Why a mother took her teenage son to be shot by vigilante terrorists Republican Action Against Drugs
'I had to let him go. If I had not, the consequences would have been worse. It was hard, but it had to be done'
A senior PSNI officer has admitted that police have failed to tackle the growing menace of vigilante terrorists Republican Action Against Drugs (RAAD).
Amid growing concerns over the actions of the group, Chief Superintendent Stephen Martin said he was "disappointed" with the police success rate against RAAD and that community help would "enhance our chances of getting RAAD before the courts".
His comments come as a number of mothers told this paper how their lives have been devastated by the actions of RAAD.
Majella O’Donnell described how she brought her son to be shot by the terror group.
She said: "I had to let him go. If I had not, the consequences would have been worse. It was hard, but it had to be done."
In their own words
As the national media suddenly take an interest in Derry’s brutal vigilante gang, Donna Deeney talks to four women caught up in the cycle of terror
Majella accompanied her 18-year-old son Phillip to an ‘appointment' with RAAD where he was shot after the group accused him of dealing in drugs.
It was a knock on the door and there was a masked man. I was told be up at a certain place and I came in and said to my son ‘we need to go now'.
He knew why, because previously he had been told ‘you are involved in drug dealing and we are not going to have this. If you don't come now we are going to leave you in a wheelchair'.
I shook hands with him (her son) and said ‘good luck' and I let him walk on down the hill.
I knew what he was feeling, I knew how scared he was and I let him go on down and I saw the men coming towards him and I just turned my back.
When I heard the two shots I started to run down the lane and my heart kind of went when I saw him lying on the ground. He was white and I said: ‘Are you all right son?’. He said: ‘Mammy, I am OK.’
I had to let him go because that is the way it is when there is a punishment shooting. If I had not, the consequences would have been worse. It was hard but it had to be done.
Before he would not accept that he was doing any harm, but he has said: ‘I am going to get help now'. I know it is bad and some people will ask how could I do what I did.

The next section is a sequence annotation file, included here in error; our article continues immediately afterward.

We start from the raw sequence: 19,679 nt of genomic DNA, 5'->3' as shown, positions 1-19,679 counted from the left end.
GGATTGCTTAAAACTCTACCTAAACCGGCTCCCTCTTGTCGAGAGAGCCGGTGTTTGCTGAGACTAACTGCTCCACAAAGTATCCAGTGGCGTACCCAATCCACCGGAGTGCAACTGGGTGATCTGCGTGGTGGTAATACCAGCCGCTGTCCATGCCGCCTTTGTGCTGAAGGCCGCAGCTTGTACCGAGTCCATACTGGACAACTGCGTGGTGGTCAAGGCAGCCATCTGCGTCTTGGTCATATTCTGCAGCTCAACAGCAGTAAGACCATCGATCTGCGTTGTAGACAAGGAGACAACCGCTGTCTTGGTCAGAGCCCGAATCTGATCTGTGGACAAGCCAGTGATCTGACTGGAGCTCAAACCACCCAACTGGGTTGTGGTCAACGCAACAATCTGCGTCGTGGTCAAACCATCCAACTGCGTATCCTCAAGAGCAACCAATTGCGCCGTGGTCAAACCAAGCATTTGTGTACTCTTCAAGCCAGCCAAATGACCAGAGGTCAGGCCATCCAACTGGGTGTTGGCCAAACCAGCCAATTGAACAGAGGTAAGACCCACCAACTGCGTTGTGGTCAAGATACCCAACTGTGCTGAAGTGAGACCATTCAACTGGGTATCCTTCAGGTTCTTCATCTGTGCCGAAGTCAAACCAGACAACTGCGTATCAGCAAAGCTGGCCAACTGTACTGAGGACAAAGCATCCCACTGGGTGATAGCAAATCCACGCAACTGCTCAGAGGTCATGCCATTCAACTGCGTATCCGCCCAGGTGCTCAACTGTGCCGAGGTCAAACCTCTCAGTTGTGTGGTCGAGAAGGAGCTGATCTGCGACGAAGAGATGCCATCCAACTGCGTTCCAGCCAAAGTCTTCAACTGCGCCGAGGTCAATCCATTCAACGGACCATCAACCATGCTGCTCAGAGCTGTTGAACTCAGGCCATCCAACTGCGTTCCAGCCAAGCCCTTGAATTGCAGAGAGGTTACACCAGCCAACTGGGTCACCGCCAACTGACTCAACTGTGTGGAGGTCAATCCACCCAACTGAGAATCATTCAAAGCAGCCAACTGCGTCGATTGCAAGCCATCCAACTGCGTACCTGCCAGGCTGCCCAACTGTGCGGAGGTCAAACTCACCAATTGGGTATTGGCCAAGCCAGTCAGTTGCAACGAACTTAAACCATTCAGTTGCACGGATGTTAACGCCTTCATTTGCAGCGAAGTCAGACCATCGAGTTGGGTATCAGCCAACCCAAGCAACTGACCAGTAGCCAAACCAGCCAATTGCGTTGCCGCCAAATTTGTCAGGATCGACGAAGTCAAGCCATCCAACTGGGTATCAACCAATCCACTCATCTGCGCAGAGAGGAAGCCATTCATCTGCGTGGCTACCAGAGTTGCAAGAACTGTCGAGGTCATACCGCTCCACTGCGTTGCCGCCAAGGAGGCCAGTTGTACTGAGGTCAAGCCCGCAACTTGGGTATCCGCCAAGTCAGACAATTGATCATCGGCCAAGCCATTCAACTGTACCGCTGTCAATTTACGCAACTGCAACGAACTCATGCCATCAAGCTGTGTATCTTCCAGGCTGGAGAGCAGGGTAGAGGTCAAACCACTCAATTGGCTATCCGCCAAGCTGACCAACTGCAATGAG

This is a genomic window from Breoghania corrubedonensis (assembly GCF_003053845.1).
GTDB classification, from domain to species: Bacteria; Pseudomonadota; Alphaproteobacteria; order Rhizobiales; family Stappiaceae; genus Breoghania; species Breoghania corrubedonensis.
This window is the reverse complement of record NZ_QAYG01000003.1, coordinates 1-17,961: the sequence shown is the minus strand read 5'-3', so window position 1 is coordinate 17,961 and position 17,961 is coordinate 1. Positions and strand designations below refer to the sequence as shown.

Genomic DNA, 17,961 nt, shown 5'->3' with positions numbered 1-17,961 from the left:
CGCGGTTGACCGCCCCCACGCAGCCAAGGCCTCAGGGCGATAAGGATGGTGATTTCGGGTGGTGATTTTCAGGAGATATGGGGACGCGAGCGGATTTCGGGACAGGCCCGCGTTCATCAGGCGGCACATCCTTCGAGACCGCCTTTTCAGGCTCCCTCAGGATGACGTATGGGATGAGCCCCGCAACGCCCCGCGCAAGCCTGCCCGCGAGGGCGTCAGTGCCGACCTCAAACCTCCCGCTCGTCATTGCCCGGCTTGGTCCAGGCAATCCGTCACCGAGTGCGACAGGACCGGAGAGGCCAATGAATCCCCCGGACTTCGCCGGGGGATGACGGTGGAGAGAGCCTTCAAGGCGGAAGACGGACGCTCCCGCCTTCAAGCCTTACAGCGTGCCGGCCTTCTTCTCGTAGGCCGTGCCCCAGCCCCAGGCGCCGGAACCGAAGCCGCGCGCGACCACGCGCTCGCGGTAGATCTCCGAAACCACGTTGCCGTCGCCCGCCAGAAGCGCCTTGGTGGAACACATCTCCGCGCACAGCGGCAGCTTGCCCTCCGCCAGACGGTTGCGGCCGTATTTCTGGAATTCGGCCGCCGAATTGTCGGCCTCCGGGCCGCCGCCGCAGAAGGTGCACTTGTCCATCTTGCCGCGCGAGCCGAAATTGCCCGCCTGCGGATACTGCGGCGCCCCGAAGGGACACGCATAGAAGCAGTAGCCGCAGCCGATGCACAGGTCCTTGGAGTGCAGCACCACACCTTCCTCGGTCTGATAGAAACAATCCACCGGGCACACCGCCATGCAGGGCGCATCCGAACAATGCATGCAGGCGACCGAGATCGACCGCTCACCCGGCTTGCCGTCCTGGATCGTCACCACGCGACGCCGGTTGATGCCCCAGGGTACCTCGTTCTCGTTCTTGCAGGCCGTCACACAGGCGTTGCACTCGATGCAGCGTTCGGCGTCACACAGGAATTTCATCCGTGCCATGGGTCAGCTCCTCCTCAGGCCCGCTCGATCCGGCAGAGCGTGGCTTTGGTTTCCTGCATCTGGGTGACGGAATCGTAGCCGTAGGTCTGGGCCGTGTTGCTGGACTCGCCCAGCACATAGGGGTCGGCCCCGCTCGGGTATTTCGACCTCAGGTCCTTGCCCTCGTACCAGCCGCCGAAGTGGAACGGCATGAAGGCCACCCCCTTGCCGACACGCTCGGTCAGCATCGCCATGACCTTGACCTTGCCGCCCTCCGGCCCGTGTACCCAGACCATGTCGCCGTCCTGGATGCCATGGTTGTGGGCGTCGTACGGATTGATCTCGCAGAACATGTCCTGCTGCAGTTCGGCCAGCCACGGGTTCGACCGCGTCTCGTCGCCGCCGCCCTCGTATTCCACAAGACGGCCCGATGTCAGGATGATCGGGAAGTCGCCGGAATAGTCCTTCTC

Sometimes I think am I not a good mother, but my son is there, he is alive and he got off lightly.
It was something that had to be done to save him. He knows I love him and I will always stand by him, no matter what, and I told him that night but I was powerless to stop it. It might have been brutal but he is not dead, he is not dead. He is alive.”
Donna is the mother of Andy Allen (24), who was shot dead by RAAD in his home in Buncrana in Co Donegal, where he had moved to after being ordered to leave Londonderry
All I feel now is anger and disgust. Who gave them the right to do what they did? They are just a murderous gang who say they are doing this for the community but if that is the case why do they need masks and hide their faces? I don't believe the community wants them at all.
Andy was my son and he had two children of his own who now have no father. They slandered my son in a statement because they knew Andy was dead and could not defend himself, but I will be his voice from now on and I will never stay silent.
Now is the time for every mother of every person RAAD has ever threatened, shot or ordered to leave this city to stand up and speak out against them.
Don't wait until they target someone else, do it now before it is too late. Now is the time before someone else is hurt or murdered.
Part of me died the day he died and they took him away from me, and they took him away from his two children too.
Every minute of the day I torture myself about why they did this and I ask: was he murdered because he was from a mixed family — is that why he was the only person they shot dead?